DataRoom AM: Medibank rush

The government may be looking to take advantage of the strong IPO market by fast-tracking its float of Medibank Private, while 21st Century Fox makes a play to become the world’s biggest media company.

The government’s privatisation plans continue to gather pace as the float timetable for Medibank Private moves forward and decisions near on scoping studies for four other government assets.

Elsewhere, 21st Century Fox chases a takeover that would make it the largest media organisation in the world, a sale of SAI Global draws plenty of interest, Solomon Lew’s Smiggle remains in the spotlight for a sale or IPO and the planned takeover of David Jones faces its final test.

The $4 billion IPO of Medibank Private could proceed as early as October, The Australian Financial Review reports. The float had previously been tipped for November or the first quarter of next year, but a strong IPO market has the government tempted to push the timetable forward. It comes as the government prepares to choose the leaders of scoping studies into Defence Housing AustraliaRoyal Australian MintAustralian Hearing and the registries business of ASIC. A sale of the four businesses could provide $3bn to government coffers and investment banks are clamouring for a seat at the table.

In New South Wales, the state government’s push to sell the Delta Coastal plants has drawn plenty of interest, with indicative bids forthcoming from ERM PowerOrigin Energy, Japan’s Marubeni and China’s Shenhua, the AFR reports. A deal could fetch about $800 million.

Offshore, action in the media sector is heating up as 21st Century Fox lobs an $US80bn offer the way of Time Warner. The target is unwilling to engage at the moment, but should the Rupert Murdoch-led suitor get its way, it would create the world’s largest media group. Among the combined group would be brands like HBOFoxWarner BrosTwentieth Century Fox and TNT, but Time Warner’s CNN would likely be hived off to appease regulators.

Across the Atlantic, National Australia Bank has received some positive news in Britain as it looks to hive off $1.2bn worth of loans in the region. Four parties are believed to be eyeing the portfolio, including Oaktree Capital Management and Pimco, ahead of tomorrow’s deadline for final bids. All eyes remain on the UK business as a whole, however, amid hopes NAB may soon pull the trigger on a long-awaited divestment.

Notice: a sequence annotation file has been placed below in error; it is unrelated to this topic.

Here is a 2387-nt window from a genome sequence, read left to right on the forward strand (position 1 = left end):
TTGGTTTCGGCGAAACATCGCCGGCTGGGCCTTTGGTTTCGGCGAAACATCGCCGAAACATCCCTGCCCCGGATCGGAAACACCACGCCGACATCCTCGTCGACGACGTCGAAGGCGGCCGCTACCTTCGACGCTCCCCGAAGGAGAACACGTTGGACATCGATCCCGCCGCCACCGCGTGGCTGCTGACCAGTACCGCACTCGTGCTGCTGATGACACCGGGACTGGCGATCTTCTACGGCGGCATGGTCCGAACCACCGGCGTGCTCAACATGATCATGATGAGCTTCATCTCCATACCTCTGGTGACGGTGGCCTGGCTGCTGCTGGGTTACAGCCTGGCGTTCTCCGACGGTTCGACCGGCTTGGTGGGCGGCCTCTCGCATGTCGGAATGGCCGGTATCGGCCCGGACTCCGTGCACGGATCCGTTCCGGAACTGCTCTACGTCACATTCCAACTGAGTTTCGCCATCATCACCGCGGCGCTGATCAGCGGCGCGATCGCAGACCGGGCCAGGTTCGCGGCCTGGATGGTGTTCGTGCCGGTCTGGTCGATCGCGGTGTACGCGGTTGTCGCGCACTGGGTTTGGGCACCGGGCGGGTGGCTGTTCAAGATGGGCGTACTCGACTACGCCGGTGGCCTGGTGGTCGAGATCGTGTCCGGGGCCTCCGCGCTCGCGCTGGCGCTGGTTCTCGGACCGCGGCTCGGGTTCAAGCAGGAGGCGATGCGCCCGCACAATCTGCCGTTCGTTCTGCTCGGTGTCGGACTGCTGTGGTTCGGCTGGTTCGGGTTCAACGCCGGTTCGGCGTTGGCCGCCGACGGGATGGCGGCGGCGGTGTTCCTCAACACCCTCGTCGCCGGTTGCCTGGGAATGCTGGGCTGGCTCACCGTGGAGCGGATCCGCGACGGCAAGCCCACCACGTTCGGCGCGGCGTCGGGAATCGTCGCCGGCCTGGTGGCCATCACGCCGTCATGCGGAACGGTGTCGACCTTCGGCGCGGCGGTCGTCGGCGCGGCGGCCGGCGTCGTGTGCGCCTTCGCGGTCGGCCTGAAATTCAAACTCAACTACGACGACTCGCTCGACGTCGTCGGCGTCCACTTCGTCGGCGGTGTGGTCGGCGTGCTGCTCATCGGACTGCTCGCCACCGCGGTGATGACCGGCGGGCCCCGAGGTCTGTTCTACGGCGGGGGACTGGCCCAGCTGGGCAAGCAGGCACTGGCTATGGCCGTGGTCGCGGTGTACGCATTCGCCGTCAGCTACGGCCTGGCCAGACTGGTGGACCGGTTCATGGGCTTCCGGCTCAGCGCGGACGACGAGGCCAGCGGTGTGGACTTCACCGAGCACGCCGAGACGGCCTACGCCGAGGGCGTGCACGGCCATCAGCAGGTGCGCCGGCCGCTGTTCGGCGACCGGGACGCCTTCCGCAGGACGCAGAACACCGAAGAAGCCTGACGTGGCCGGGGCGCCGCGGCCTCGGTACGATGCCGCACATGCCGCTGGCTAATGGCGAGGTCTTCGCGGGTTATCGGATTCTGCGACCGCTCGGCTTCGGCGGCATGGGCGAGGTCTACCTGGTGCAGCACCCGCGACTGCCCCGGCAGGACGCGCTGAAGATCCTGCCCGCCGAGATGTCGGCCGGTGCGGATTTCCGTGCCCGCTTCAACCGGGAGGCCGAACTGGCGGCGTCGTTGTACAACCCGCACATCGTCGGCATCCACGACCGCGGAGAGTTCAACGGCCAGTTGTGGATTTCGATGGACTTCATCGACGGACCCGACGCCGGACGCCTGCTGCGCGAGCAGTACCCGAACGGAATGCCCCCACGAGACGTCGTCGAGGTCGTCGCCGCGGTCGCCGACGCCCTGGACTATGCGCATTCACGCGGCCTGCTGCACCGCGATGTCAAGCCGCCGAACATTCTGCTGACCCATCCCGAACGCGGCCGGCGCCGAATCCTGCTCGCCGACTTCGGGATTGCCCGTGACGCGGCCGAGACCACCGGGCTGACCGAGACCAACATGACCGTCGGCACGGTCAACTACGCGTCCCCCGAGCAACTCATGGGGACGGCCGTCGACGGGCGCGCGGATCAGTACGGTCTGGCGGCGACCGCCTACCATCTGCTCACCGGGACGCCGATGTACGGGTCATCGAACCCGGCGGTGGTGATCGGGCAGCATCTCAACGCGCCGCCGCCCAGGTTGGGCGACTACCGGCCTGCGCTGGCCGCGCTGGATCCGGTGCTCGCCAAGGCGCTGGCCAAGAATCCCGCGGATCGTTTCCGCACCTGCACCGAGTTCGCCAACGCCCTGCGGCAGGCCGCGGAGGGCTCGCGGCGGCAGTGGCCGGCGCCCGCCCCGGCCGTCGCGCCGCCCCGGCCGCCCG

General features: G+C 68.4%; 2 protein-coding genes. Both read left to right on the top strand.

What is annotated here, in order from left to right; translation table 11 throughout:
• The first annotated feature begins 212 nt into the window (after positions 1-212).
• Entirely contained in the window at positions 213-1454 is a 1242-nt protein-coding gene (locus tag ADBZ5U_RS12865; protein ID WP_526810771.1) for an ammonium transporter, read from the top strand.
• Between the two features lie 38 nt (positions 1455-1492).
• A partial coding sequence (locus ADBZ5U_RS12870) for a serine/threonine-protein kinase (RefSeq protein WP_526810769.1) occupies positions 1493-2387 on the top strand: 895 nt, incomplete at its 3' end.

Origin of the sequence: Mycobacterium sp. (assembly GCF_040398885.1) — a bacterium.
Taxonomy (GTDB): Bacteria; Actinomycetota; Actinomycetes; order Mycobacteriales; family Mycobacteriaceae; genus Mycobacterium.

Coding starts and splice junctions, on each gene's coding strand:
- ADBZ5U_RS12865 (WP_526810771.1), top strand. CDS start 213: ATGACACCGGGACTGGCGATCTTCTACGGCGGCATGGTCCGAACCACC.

Closer to home, takeover target SAI Global is making progress on an auction of its assets, with a number of indicative proposals forthcoming this week, two months after Pacific Equity Partners sent a $1.1bn takeover offer its way. It will likely be another few weeks until the standards and assurance firm receives final offers from bidders.

Meanwhile, a spin-off of stationery chain Smiggle, part of Solomon Lew’s Premier Investments group, remains on the table as executives of the business commence an Asian trip to update investors on the business, according to the AFR. A $500m float or trade sale has been mooted, with speculation of a dual-listing in Singapore also running rampant, though a deal is not expected this year.

In energy, the long touted $2.5bn-$4.5bn sale of infrastructure assets related to BG Group’s Curtis Island LNG project is finally moving forward. The UK giant is requesting offers from interested parties by the end of August, with four parties considered to be in the running. Among them is a solo bid by Hong Kong’s Cheung Kong Infrastructure, while the other three are joint ventures, headed by Industry Funds ManagementHastings Funds Managementand APA Group, respectively.

Also in energy, another name has been added to the list of prospective suitors for Roc Oil, with China’s Fosun joining the widening group of candidates, according to the AFR. Time is running out, however, ahead of Roc’s planned merger with Horizon Oil next month.

Elsewhere, today may finally be the day for David Jones’ marriage to South Africa’s Woolworths to be sealed. The Federal Court will likely tick off the $2.15bn deal this afternoon, with the only possible hurdle a last-minute objection from ASIC. If all goes to plan, the DJS code will be removed from ASX boards tomorrow ahead of the takeover being sealed on August 1.

Finally, Caltex Australia has secured a $200m contract to supply diesel fuel to Gina Rinehart’s Roy Hill project over the next two years, while graphite stock Syrah Resources is heightening its focus on its Balama project in Mozambique by pursuing a $20m demerger of its Tanzanian business.